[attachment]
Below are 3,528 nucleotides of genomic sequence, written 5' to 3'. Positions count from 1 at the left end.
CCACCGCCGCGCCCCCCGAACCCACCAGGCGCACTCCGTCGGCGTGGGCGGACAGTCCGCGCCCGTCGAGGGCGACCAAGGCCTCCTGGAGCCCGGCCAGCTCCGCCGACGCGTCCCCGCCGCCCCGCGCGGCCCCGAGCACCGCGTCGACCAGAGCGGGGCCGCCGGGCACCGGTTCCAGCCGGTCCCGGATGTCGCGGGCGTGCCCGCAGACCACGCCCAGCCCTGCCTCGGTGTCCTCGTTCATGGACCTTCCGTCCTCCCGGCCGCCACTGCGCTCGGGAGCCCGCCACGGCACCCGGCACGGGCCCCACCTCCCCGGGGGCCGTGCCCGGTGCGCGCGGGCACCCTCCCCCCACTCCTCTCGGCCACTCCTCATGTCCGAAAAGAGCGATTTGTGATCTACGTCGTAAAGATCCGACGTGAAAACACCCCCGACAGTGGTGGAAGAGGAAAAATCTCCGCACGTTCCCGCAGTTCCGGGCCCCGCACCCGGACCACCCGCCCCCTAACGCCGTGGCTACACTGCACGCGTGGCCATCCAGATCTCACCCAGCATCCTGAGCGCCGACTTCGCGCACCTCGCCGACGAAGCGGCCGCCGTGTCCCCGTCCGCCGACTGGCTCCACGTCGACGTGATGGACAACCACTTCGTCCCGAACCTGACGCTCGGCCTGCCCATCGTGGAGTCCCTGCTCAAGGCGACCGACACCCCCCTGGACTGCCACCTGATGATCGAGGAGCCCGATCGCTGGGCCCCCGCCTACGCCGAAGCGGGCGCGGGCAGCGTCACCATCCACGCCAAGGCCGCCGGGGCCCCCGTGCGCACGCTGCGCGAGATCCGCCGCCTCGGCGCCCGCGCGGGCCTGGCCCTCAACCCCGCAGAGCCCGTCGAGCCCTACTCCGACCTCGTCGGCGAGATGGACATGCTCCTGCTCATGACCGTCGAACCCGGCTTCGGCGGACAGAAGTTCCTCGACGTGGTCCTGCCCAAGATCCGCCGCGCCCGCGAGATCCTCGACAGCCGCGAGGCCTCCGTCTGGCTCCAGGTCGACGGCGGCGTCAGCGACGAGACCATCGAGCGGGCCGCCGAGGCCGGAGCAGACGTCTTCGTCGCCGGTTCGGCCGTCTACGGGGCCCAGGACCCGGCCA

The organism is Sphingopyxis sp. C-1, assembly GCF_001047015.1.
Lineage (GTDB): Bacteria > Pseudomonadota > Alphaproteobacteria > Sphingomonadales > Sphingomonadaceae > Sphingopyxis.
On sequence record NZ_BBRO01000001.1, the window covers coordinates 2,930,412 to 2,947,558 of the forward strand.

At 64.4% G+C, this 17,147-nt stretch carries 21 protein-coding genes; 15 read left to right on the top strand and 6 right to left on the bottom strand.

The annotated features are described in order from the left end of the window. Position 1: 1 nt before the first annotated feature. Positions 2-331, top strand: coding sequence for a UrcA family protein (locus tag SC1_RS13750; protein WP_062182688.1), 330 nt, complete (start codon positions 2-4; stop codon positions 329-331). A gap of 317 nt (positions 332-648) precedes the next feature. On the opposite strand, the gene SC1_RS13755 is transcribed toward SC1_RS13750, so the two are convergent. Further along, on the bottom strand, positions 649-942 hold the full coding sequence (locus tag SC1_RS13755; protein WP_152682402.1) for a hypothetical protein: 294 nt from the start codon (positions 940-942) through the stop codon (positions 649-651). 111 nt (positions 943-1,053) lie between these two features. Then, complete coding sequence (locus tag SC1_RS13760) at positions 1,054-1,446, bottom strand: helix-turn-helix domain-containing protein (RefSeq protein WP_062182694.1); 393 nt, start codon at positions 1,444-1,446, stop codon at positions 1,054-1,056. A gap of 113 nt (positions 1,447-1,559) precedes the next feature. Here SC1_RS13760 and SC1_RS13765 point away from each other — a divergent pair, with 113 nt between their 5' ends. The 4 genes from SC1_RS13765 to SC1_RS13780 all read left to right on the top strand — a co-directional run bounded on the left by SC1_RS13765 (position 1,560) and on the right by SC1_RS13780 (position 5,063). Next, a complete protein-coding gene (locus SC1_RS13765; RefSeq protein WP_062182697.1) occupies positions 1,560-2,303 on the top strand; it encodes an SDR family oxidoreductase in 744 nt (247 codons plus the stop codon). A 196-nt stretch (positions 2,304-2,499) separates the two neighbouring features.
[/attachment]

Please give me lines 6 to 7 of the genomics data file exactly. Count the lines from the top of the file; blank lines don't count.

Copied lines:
At 64.4% G+C, this 17,147-nt stretch carries 21 protein-coding genes; 15 read left to right on the top strand and 6 right to left on the bottom strand.

The annotated features are described in order from the left end of the window. Position 1: 1 nt before the first annotated feature. Positions 2-331, top strand: coding sequence for a UrcA family protein (locus tag SC1_RS13750; protein WP_062182688.1), 330 nt, complete (start codon positions 2-4; stop codon positions 329-331). A gap of 317 nt (positions 332-648) precedes the next feature. On the opposite strand, the gene SC1_RS13755 is transcribed toward SC1_RS13750, so the two are convergent. Further along, on the bottom strand, positions 649-942 hold the full coding sequence (locus tag SC1_RS13755; protein WP_152682402.1) for a hypothetical protein: 294 nt from the start codon (positions 940-942) through the stop codon (positions 649-651). 111 nt (positions 943-1,053) lie between these two features. Then, complete coding sequence (locus tag SC1_RS13760) at positions 1,054-1,446, bottom strand: helix-turn-helix domain-containing protein (RefSeq protein WP_062182694.1); 393 nt, start codon at positions 1,444-1,446, stop codon at positions 1,054-1,056. A gap of 113 nt (positions 1,447-1,559) precedes the next feature. Here SC1_RS13760 and SC1_RS13765 point away from each other — a divergent pair, with 113 nt between their 5' ends. The 4 genes from SC1_RS13765 to SC1_RS13780 all read left to right on the top strand — a co-directional run bounded on the left by SC1_RS13765 (position 1,560) and on the right by SC1_RS13780 (position 5,063). Next, a complete protein-coding gene (locus SC1_RS13765; RefSeq protein WP_062182697.1) occupies positions 1,560-2,303 on the top strand; it encodes an SDR family oxidoreductase in 744 nt (247 codons plus the stop codon). A 196-nt stretch (positions 2,304-2,499) separates the two neighbouring features.